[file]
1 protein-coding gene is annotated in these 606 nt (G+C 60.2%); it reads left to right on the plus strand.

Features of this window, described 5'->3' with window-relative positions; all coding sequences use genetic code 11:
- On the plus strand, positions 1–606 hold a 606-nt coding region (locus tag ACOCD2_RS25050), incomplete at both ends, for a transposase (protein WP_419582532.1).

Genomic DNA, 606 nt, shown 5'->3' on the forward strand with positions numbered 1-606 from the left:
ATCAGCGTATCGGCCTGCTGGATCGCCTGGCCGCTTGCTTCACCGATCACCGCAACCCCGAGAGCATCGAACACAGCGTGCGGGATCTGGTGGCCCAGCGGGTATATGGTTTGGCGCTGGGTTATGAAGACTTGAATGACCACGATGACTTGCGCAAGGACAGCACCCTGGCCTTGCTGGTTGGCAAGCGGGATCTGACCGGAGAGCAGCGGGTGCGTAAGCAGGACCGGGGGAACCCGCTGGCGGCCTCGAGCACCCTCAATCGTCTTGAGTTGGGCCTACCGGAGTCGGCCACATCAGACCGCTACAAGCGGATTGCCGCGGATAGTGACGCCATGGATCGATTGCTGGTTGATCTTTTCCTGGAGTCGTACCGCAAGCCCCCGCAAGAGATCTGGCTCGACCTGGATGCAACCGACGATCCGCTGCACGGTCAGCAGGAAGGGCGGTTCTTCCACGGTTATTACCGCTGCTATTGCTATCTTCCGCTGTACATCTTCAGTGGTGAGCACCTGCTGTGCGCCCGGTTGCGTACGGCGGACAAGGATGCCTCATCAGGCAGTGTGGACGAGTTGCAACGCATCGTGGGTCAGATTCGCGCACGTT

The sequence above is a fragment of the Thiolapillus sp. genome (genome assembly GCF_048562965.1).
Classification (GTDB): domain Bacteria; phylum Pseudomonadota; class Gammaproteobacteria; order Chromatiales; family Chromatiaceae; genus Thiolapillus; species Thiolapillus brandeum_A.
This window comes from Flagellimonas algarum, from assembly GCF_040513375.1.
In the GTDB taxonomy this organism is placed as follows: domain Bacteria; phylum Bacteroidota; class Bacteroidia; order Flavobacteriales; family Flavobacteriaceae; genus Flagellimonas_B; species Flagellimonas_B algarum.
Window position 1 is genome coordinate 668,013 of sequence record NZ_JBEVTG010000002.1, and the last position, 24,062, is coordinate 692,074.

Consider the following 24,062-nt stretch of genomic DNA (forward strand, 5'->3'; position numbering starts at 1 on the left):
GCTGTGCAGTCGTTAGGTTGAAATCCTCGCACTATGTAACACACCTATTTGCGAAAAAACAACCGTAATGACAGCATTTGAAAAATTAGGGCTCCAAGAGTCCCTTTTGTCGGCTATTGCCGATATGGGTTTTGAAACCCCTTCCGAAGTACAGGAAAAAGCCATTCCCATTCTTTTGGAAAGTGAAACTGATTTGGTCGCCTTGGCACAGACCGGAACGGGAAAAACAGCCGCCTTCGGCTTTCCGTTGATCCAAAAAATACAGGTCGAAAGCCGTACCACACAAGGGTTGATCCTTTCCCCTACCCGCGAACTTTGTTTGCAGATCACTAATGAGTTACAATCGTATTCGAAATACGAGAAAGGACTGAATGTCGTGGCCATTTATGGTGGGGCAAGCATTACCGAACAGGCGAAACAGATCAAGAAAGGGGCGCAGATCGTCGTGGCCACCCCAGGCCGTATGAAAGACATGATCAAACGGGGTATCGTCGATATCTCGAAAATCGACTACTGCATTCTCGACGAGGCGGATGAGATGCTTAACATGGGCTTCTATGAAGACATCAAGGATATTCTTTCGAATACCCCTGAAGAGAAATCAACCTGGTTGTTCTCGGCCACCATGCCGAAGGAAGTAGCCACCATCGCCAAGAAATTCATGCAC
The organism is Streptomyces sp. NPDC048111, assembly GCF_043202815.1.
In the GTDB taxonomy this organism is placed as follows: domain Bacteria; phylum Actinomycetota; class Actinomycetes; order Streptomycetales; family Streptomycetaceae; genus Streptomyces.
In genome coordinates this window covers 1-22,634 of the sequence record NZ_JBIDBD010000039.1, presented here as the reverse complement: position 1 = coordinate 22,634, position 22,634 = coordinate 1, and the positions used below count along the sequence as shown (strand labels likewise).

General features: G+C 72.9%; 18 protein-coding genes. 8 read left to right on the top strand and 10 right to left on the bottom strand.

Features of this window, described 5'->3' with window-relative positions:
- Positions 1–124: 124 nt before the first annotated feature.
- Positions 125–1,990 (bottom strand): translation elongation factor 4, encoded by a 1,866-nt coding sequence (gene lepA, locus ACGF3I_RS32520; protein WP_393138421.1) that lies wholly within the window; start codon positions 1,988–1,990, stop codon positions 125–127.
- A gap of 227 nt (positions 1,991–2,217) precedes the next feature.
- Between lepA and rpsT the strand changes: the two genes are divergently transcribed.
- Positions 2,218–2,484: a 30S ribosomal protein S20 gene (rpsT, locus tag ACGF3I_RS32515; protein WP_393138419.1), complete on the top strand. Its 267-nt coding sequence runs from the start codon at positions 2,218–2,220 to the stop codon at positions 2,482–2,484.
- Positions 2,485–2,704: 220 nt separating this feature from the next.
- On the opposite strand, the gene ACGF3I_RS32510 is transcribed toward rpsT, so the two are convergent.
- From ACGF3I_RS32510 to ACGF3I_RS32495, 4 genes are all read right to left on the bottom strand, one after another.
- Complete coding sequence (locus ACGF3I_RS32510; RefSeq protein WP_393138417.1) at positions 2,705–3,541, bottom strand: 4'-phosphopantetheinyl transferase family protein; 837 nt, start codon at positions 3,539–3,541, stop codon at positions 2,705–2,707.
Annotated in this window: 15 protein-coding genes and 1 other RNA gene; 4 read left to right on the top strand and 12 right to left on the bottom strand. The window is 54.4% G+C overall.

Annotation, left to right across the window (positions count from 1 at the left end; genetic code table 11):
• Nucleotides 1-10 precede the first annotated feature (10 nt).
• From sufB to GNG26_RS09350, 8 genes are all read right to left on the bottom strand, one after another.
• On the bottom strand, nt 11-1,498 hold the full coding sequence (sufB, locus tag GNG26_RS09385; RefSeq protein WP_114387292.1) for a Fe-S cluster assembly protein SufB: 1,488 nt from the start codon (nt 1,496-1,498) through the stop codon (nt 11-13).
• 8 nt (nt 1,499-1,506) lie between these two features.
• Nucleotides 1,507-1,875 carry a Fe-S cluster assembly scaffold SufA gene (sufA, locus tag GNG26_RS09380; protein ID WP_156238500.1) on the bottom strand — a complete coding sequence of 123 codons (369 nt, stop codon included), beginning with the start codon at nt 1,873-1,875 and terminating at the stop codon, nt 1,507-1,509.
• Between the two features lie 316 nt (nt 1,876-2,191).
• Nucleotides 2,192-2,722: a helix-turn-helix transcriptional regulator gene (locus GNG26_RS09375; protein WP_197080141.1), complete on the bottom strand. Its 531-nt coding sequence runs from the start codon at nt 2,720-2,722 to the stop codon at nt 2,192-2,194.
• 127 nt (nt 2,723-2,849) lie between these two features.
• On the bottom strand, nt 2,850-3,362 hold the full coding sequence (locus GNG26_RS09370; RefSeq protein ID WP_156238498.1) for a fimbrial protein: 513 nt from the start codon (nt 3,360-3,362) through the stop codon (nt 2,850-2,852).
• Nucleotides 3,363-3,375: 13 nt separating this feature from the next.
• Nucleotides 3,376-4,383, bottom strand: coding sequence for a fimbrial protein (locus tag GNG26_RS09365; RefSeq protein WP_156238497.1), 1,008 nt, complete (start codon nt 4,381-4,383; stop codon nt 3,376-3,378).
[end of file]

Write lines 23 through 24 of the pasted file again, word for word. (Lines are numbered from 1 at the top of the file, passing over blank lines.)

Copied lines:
- Positions 2,485–2,704: 220 nt separating this feature from the next.
- On the opposite strand, the gene ACGF3I_RS32510 is transcribed toward rpsT, so the two are convergent.